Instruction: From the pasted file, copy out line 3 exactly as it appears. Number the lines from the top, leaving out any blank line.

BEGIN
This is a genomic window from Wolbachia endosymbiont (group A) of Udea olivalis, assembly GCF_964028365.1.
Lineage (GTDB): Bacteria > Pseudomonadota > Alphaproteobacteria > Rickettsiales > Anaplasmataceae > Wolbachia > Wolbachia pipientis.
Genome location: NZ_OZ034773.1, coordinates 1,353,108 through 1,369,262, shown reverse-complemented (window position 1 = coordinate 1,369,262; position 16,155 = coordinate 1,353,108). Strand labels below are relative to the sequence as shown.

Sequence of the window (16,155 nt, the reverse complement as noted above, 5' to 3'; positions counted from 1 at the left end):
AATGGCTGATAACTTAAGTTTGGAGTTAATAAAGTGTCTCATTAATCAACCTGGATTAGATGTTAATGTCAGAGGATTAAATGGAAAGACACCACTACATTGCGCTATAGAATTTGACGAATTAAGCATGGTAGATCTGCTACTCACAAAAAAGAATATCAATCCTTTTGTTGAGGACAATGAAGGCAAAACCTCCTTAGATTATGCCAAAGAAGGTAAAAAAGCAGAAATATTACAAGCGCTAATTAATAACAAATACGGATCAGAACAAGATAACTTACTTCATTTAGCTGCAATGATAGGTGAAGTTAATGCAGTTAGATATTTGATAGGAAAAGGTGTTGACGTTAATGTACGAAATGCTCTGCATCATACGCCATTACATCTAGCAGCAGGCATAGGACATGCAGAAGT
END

Genome location: NZ_OZ034773.1, coordinates 1,353,108 through 1,369,262, shown reverse-complemented (window position 1 = coordinate 1,369,262; position 16,155 = coordinate 1,353,108). Strand labels below are relative to the sequence as shown.